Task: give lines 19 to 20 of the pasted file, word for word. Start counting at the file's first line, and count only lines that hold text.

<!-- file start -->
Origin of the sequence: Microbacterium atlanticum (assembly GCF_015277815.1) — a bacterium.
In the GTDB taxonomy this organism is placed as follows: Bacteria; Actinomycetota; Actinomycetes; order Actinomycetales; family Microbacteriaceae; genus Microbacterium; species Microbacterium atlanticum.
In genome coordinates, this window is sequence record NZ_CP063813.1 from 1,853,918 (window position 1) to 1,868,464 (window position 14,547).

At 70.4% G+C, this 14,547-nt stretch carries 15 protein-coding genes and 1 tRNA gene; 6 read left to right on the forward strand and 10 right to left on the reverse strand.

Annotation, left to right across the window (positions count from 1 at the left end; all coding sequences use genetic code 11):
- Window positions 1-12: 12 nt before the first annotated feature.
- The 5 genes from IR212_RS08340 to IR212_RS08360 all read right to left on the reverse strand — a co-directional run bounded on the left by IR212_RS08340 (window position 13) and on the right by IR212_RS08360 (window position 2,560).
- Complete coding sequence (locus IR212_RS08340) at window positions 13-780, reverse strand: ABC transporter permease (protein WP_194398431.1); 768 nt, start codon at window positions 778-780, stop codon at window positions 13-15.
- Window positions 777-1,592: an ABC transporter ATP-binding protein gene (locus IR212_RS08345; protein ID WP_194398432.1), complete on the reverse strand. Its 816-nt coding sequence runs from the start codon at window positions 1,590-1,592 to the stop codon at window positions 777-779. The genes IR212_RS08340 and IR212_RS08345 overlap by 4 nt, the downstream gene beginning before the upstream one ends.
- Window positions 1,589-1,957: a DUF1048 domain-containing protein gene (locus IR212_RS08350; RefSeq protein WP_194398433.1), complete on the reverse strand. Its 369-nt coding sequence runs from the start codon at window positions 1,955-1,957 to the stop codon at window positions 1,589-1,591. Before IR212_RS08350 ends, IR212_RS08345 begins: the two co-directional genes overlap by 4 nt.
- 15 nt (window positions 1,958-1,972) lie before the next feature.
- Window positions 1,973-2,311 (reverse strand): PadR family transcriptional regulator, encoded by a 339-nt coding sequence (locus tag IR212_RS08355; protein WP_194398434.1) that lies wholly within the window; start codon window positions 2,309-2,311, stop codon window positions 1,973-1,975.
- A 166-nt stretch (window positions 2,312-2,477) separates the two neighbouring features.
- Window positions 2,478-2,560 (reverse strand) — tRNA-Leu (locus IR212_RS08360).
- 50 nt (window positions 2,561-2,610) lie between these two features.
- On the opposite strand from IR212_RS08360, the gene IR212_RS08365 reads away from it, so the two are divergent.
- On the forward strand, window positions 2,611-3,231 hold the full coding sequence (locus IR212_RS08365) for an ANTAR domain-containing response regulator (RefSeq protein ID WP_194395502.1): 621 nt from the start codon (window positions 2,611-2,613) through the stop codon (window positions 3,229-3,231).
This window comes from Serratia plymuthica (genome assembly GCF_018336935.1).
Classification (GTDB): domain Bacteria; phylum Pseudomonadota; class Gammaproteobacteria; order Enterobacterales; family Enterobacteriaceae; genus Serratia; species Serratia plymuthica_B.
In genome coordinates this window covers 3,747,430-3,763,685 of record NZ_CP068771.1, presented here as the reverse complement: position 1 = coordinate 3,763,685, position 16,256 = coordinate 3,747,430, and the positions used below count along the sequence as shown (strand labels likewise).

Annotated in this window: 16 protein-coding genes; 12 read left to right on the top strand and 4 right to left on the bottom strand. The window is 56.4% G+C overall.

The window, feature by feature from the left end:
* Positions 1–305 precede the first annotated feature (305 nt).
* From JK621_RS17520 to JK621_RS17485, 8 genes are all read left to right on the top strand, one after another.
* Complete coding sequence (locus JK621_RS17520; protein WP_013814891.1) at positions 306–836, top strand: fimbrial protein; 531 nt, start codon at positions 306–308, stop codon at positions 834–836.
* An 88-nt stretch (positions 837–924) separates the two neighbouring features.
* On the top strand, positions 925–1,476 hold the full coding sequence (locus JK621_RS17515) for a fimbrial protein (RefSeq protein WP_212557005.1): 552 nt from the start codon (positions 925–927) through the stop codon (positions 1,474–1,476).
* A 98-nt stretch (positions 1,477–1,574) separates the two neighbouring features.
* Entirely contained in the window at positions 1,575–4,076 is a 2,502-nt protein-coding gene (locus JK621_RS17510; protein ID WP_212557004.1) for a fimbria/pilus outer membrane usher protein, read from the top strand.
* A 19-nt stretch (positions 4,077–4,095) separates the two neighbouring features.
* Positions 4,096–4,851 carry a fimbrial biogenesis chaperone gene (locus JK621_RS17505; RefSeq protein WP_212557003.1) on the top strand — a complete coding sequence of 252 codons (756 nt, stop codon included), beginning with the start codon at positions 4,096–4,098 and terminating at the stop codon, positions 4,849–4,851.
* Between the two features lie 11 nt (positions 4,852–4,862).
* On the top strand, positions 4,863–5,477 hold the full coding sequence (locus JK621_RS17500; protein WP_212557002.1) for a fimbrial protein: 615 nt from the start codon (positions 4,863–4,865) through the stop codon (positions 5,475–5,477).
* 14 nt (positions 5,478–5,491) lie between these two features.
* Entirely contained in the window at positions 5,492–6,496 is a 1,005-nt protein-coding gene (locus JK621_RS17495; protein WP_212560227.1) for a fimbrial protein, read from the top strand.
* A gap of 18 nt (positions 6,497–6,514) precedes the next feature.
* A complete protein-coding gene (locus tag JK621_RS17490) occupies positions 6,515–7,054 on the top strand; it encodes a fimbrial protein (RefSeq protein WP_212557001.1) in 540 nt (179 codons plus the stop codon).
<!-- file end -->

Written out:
Classification (GTDB): domain Bacteria; phylum Pseudomonadota; class Gammaproteobacteria; order Enterobacterales; family Enterobacteriaceae; genus Serratia; species Serratia plymuthica_B.
In genome coordinates this window covers 3,747,430-3,763,685 of record NZ_CP068771.1, presented here as the reverse complement: position 1 = coordinate 3,763,685, position 16,256 = coordinate 3,747,430, and the positions used below count along the sequence as shown (strand labels likewise).